This produces a series of anonymous type with the data2 array all being the same size to fit the maximum number of results for any of the data1 fields.

The query is still executed as a single SQL query. And the in-memory processing is fast.

Does this work for you?


EDIT

Since you know you have a fixed number of columns (as per comment) you can easily change my results query to meet your requirements:

var results =
    from p in pending
    let d2s = extend(p.data2)
    select new
    {
        p.data1,
        first = d2s[0],
        second = d2s[1],
        third = d2s[2],
    };
share|improve this answer
    
I havnen't tried your code, but I definitely want to avoid a ToArray() on the client side. In point of fact, I do only care about a fixed number of columns, I don't need the super-generic case. –  jwd Sep 15 '11 at 16:59
    
@jwd - why do want to avoid ToArray()? –  Enigmativity Sep 16 '11 at 2:54
    
@jwd - I've edited my solution to include a query that returns fixed columns. –  Enigmativity Sep 16 '11 at 3:01
    
I want to avoid ToArray() because that would pull all those rows from the DB into memory. My question is simplified, but this is part of a larger query, and the pivot happens somewhere in the middle of the whole procedure. –  jwd Sep 16 '11 at 16:30
up vote 0 down vote accepted

Hmm, this seems to work, though I wonder how efficient it is.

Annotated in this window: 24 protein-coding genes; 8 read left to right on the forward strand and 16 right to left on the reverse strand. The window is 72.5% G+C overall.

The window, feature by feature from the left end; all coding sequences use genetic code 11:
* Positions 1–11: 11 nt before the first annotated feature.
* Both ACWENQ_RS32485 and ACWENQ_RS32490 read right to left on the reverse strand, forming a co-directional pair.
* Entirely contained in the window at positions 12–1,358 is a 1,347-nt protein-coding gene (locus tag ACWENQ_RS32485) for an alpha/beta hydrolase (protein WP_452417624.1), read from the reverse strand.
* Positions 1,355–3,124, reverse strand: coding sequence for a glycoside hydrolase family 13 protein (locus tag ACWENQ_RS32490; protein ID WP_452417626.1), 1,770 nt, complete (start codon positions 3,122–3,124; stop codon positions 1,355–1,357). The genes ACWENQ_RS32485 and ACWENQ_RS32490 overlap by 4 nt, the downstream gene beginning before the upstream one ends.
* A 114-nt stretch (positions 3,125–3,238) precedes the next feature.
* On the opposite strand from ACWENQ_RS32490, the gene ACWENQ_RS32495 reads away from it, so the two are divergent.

from item in MyTable
group item by item.data1 into g
select new
{
    data1 = g.Key,
    first = g.OrderBy(x => x.data2).Skip(0).FirstOrDefault().data2,
    second = g.OrderBy(x => x.data2).Skip(1).FirstOrDefault().data2,
    third = g.OrderBy(x => x.data2).Skip(2).FirstOrDefault().data2,
};

The corresponding SQL generated (from LINQPad) is:

SELECT [t1].[data1], (
    SELECT [t5].[data2]
    FROM (
        SELECT TOP (1) [t4].[data2]
        FROM (
            SELECT [t3].[data2], [t3].[ROW_NUMBER]
            FROM (
                SELECT ROW_NUMBER() OVER (ORDER BY [t2].[data2]) AS [ROW_NUMBER], [t2].[data2]
                FROM [MyTable] AS [t2]
                WHERE [t1].[data1] = [t2].[data1]
                ) AS [t3]
            WHERE [t3].[ROW_NUMBER] > @p0
            ) AS [t4]
        ORDER BY [t4].[ROW_NUMBER]
        ) AS [t5]
    ) AS [first], (
    SELECT [t10].[data2]
    FROM (
        SELECT TOP (1) [t9].[data2]
        FROM (
            SELECT [t8].[data2], [t8].[ROW_NUMBER]